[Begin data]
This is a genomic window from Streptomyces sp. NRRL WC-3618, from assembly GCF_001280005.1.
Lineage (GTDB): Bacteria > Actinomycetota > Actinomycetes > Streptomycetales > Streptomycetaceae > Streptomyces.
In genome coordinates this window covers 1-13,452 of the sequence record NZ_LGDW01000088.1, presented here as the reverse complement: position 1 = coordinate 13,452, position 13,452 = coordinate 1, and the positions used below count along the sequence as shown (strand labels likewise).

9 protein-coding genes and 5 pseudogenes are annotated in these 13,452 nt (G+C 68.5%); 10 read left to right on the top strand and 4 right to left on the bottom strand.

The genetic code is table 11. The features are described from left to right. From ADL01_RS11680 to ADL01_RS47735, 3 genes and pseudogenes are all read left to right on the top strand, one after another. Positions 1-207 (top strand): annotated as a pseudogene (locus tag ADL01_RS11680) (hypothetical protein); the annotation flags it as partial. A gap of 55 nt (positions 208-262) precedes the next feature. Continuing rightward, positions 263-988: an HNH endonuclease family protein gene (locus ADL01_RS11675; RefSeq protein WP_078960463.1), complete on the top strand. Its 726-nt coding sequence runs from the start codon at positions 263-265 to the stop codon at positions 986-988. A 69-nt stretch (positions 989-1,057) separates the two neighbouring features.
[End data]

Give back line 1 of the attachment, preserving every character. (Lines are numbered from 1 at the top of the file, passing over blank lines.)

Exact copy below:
This is a genomic window from Streptomyces sp. NRRL WC-3618, from assembly GCF_001280005.1.